Syd Djahanmir hasn’t smoked a cigarette since he left the hospital two months ago after recovering from bronchitis. Now, he lights up an e-cigarette, exhaling a thick stream of white smoke during a recent visit to Vape Ink in Rockville.
While Djahanmir enjoys his e-cigarette, Maryland, Washington. and Virginia governments have begun regulating and taxing them, much to the dismay of some people who believe vapers, as e-cigarettes are called, are helping them kick the tobacco habit.
An e-cigarette is a battery-operated device that heats a cartridge filled with a flavored liquid, known as e-juice. The heated liquid is then inhaled. While many stores advertise some of their e-juices as being nicotine-free, that is not the case, according to the Department of Health and Human Services.
Because e-cigarettes are not regulated, “there’s no way of knowing how much nicotine is in them or what other chemicals they contain,” says HHS’ website, smokefree.gov.
What is known is that nicotine is bad for a person and does impact on brain development. The Centers for Disease Control and Prevention in April called it “alarming” that 2.5 million children use e-cigarettes.
“In just one year…the number of kids using e-cigarettes appears to have tripled,” said Tom Frieden, CDC director.
“E-cigarette aerosol is not water vapor. It contains nicotine and can contain other chemicals. It is not as safe as clean air,” according to the CDC.
“Right now, not enough is known” about the nicotine content, but it is a “misnomer” to say that only water vapor is inhaled and exhaled, said Amy Lukowski, a psychologist at National Jewish Health in Colorado.
“We are really early in the game,” she said about research on e-cigarettes. Vapers generally are used by two types of people, those who want to cut down on their tobacco intake and nonsmokers. As for the first group, e-cigarettes “have not been proven as a cessation aid,” she said.
She is also concerned about the jump in use by young people, noting the possibility that e-cigarettes “serve as a gateway to other tobacco products.”
There are 250 e-liquids on the market, making it difficult to know what all the ingredients, she said.
The amount of nicotine “is all over the board,” said Lukowski, who works at National Jewish Health’s call in center, known as the ‘quit line.’ NJH began in 1989 by a group of Jewish philanthropists led by Frances Wisebart Jacobs to serve destitute people suffering from what was then known as consumption, but is now called tuberculosis.
When someone calls the quit line for help in stopping tobacco use, “we will never promote” e-cigarettes, she said. However, if callers are insistent that they intend to cut back on cigarettes by using vapers, NJH will work with them, Lukowski said. But, because it not known how much nicotine they will be inhaling through their vape pen, any recommendations for what e-liquid to use is not exact, she said.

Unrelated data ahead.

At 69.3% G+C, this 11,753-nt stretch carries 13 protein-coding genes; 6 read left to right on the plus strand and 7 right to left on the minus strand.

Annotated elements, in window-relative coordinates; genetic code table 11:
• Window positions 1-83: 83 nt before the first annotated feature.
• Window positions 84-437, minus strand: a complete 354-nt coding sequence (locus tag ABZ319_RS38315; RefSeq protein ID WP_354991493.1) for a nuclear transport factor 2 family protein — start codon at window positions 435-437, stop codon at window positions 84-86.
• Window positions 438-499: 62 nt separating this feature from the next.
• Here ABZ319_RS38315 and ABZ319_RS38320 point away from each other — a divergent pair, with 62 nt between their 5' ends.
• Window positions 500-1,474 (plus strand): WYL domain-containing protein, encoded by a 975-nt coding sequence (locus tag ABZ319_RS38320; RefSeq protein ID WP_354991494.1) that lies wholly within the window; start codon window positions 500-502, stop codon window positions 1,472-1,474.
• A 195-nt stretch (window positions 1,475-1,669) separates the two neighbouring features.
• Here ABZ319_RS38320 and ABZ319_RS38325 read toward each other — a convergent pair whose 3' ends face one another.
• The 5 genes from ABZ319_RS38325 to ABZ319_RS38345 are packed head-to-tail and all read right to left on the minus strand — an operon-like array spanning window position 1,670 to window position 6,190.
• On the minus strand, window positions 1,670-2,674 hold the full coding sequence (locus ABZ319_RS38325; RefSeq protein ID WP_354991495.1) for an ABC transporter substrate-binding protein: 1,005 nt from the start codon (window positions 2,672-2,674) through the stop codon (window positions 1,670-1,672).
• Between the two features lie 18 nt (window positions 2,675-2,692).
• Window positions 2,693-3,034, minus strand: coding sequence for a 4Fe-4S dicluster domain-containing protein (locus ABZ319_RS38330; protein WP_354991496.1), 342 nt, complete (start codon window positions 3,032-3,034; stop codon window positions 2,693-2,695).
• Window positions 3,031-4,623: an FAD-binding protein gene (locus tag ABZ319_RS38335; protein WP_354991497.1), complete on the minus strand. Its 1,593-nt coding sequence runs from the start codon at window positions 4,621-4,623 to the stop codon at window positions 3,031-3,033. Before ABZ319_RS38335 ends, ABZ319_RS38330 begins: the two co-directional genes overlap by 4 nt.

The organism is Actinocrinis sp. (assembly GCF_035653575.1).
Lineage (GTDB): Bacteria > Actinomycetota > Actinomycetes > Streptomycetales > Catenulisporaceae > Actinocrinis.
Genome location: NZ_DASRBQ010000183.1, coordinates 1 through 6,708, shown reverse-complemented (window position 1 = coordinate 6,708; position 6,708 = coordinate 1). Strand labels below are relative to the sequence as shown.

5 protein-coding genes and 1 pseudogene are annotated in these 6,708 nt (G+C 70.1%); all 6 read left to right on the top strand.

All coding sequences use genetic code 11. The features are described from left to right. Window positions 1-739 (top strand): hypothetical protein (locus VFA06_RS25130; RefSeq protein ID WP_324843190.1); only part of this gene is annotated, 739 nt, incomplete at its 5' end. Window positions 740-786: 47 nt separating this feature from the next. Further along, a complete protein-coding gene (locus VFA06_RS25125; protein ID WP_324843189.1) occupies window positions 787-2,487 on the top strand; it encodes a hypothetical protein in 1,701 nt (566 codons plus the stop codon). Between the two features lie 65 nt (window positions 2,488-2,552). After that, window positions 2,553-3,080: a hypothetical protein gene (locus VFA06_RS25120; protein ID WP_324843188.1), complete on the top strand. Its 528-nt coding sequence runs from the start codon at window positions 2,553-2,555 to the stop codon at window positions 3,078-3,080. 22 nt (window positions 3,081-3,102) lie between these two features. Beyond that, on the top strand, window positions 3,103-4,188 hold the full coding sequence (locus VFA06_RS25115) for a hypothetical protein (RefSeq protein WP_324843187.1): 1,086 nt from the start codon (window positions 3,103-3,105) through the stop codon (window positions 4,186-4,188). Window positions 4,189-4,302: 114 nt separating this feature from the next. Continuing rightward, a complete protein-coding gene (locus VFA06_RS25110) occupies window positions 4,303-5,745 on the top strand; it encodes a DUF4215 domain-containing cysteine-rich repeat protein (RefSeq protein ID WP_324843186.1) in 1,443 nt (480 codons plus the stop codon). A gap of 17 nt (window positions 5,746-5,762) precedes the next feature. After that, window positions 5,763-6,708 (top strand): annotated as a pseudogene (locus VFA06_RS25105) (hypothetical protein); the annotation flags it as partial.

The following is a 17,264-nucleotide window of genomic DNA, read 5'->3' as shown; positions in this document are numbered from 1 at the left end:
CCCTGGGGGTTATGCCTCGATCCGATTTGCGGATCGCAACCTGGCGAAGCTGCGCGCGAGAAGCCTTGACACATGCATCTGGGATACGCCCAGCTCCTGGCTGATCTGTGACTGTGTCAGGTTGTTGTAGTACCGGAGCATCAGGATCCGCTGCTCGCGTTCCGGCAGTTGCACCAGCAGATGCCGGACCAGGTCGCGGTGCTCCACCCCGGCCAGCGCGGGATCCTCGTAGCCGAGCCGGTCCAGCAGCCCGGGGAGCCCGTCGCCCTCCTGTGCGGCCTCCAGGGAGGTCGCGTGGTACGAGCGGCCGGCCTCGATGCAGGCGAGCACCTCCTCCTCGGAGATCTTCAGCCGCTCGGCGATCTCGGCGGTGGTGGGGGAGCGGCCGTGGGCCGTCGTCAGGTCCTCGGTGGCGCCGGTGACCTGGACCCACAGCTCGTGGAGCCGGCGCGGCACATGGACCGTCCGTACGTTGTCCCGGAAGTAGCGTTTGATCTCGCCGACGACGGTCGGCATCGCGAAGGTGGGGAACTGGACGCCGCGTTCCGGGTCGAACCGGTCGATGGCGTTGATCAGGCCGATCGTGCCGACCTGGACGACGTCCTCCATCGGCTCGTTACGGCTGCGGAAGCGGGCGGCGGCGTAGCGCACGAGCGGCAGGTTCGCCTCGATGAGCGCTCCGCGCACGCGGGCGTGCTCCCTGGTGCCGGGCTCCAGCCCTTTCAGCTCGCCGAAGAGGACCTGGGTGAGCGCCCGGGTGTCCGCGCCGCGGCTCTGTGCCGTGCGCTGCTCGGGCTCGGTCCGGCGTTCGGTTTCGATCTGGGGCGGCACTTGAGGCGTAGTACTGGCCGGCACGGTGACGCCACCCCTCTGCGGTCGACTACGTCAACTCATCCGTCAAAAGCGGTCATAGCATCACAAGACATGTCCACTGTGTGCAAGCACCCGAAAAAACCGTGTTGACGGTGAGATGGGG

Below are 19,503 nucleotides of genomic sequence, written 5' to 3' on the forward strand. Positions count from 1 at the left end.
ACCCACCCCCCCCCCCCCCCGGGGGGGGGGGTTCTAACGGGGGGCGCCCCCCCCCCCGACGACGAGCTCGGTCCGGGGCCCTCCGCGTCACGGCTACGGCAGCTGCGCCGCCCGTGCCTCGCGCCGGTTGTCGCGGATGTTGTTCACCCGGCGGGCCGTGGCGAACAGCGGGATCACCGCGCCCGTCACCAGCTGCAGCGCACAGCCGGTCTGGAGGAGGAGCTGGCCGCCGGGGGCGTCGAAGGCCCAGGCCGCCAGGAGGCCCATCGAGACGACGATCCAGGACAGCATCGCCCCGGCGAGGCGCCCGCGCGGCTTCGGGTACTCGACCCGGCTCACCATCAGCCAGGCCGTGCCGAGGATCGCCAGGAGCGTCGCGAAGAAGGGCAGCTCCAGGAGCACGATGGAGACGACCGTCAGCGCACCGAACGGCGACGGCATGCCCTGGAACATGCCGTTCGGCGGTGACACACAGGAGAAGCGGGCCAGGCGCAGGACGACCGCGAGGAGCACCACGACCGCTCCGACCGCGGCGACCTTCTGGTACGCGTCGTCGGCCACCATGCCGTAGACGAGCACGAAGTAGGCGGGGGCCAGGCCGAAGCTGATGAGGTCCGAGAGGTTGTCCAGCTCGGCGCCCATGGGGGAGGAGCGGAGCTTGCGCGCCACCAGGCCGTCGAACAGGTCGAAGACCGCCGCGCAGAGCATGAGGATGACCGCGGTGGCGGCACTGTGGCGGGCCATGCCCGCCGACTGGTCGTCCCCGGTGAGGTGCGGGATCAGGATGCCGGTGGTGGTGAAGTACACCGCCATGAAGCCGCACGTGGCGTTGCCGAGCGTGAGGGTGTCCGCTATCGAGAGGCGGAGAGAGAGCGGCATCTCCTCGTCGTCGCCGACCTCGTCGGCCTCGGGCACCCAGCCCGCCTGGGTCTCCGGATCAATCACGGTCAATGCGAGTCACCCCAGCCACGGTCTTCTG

Meanwhile, area governments aren’t waiting for proof about the possible negative health consequences and have passed regulations to both control the use of e-cigarettes and tax them.
It is illegal in Virginia as of last year for minors to purchase or possess nicotine vapor products. Also, beginning next month, the state will direct school boards to develop and implement policies that prohibit the use of e-cigarettes on school property, school buses and at school-sponsored events.
D.C. Mayor Muriel Bowser’s proposed budget for 2016 lumps e-cigarettes in with tobacco products. If the proposal is adopted, e-cigarettes soon will be taxed at 70 percent, like cigarettes.
Montgomery County in May enacted an excise tax on e-cigarettes at 30 percent of the wholesale price. That tax will go into effective Aug. 19.
“It’s a revenue-raiser. That’s the intent,” said George Leventhal, county council president. However, he said, “Certainly we are concerned” about the possible negative health effects.
The county also enacted a ban, effective June 12, on the use of e-cigarettes in public places where tobacco smoking is prohibited. When that ban was approved, Council Vice President Nancy Floreen said, “Perhaps swayed by the belief that electronic cigarettes are safe, or emboldened by the fact that e-cigs have little odor that parents could detect, teens who have never tried traditional cigarettes are using e-cigs, putting themselves at risk for nicotine addiction, nicotine poisoning or exposure to harmful chemicals.”
Customers and employees at Vape Ink are not happy with the new regulations and additional costs, questioning why governmental officials want to curb use of a product they believe can reduce tobacco use.
“Most people do it for the hobby,” said manager Ivan Tagki as he searched through a wall filled with e-liquid containers, including best sellers Unicorn Milk, which has a strawberry cream flavor, and John Wayne, which is a vanilla caramel tobacco.
The other side of the narrow store is a lounge for people to use their products and “chill,” Tagki said. “These are people who just enjoy smoking.”